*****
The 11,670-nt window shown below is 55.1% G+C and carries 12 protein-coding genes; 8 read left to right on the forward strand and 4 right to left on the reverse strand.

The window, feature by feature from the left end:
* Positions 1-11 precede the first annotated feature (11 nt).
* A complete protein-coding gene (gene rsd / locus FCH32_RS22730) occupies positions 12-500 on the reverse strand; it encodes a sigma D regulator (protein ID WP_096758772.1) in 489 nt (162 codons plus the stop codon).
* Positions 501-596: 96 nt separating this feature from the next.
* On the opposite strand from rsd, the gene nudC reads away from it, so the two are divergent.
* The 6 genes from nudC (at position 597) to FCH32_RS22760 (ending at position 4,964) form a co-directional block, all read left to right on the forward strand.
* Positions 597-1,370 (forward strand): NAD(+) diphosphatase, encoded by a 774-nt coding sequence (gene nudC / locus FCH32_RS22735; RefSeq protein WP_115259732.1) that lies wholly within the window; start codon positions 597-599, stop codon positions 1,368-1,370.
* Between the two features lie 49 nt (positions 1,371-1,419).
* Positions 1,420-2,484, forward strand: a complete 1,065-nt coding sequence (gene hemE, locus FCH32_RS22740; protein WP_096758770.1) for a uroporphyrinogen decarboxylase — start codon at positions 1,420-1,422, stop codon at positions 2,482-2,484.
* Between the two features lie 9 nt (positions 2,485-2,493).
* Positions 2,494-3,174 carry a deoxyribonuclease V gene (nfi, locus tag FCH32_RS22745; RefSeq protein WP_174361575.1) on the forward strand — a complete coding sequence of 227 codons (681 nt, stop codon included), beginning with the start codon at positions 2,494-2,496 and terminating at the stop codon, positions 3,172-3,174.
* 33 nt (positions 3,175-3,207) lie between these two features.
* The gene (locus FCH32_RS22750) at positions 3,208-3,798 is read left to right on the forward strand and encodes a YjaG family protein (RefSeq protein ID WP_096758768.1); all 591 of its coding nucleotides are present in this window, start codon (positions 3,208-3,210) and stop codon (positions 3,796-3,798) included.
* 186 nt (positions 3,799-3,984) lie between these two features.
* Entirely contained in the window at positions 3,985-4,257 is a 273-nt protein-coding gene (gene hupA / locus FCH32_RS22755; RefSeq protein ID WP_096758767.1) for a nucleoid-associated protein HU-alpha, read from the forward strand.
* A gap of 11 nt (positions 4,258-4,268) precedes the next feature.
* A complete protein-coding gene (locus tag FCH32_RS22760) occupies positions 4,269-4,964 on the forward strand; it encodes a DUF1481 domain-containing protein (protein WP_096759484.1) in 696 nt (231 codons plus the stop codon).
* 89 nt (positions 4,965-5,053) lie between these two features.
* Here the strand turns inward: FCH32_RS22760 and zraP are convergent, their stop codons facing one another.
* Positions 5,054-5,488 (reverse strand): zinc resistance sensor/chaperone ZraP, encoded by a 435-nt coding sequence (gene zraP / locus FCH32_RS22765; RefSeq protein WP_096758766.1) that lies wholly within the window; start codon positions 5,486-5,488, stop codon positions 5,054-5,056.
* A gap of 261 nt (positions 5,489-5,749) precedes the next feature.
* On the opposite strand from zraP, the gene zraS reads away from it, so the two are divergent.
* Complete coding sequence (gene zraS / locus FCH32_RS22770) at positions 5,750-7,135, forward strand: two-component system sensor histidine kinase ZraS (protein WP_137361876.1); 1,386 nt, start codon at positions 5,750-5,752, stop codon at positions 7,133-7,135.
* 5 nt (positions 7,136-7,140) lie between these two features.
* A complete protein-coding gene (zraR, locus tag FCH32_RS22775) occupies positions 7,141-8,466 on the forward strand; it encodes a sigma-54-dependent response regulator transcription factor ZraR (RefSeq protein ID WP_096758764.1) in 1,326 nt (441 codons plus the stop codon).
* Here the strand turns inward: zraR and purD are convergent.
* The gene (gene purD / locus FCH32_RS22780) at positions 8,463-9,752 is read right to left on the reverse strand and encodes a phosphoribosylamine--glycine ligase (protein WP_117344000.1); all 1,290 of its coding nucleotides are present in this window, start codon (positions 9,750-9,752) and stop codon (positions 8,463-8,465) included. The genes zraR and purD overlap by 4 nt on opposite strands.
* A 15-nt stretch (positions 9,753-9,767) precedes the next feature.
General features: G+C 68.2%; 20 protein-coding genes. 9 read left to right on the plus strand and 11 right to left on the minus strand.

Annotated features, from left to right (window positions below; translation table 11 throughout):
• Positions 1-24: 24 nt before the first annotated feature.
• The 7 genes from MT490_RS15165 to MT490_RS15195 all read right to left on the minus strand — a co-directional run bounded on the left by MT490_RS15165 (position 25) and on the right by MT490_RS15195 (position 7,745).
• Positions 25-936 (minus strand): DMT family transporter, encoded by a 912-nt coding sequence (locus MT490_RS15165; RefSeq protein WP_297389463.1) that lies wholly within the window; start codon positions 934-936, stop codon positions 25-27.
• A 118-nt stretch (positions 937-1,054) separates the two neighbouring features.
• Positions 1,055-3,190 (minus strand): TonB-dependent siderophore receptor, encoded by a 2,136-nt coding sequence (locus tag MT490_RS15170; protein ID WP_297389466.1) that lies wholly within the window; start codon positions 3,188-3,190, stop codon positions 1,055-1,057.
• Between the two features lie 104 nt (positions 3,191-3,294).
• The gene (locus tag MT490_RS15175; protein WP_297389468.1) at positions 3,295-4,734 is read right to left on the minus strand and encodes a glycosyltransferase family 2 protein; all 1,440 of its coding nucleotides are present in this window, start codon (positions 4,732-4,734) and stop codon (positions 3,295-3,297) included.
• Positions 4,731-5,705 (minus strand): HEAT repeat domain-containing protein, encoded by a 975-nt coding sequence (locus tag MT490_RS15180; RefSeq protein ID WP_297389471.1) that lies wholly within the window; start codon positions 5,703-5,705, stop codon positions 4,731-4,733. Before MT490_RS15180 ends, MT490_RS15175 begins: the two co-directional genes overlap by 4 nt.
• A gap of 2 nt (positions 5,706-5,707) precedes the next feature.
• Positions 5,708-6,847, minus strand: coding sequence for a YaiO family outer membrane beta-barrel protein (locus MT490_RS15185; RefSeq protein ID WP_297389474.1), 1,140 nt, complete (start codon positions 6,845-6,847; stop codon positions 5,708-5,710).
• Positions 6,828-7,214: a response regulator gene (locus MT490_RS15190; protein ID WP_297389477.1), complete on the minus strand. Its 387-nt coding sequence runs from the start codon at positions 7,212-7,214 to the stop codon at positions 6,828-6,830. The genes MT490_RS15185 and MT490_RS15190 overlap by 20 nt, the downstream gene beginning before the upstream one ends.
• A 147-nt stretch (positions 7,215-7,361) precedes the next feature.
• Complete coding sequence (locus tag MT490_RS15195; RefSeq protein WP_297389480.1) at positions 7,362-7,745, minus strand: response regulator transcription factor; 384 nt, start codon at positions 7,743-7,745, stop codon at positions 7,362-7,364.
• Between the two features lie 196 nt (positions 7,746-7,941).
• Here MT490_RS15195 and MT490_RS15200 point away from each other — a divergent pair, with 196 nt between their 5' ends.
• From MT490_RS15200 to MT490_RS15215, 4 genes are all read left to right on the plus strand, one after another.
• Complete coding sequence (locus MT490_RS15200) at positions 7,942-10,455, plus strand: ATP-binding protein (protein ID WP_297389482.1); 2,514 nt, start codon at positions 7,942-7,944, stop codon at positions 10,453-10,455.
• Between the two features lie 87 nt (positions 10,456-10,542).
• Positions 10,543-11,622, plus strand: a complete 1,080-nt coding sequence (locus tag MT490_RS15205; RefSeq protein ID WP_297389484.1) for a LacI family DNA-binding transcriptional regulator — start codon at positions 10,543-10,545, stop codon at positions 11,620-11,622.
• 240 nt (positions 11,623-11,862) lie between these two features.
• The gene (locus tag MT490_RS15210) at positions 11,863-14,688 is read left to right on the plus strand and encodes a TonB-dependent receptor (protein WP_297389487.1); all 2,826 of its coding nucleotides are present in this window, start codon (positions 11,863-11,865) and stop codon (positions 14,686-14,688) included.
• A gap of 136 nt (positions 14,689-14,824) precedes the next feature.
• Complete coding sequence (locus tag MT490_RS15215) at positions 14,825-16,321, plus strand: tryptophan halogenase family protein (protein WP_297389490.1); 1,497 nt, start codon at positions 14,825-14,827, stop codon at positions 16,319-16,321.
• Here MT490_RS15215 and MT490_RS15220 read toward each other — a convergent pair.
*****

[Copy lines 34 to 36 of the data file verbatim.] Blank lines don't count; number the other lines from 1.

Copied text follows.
• Positions 25-936 (minus strand): DMT family transporter, encoded by a 912-nt coding sequence (locus MT490_RS15165; RefSeq protein WP_297389463.1) that lies wholly within the window; start codon positions 934-936, stop codon positions 25-27.
• A 118-nt stretch (positions 937-1,054) separates the two neighbouring features.
• Positions 1,055-3,190 (minus strand): TonB-dependent siderophore receptor, encoded by a 2,136-nt coding sequence (locus tag MT490_RS15170; protein ID WP_297389466.1) that lies wholly within the window; start codon positions 3,188-3,190, stop codon positions 1,055-1,057.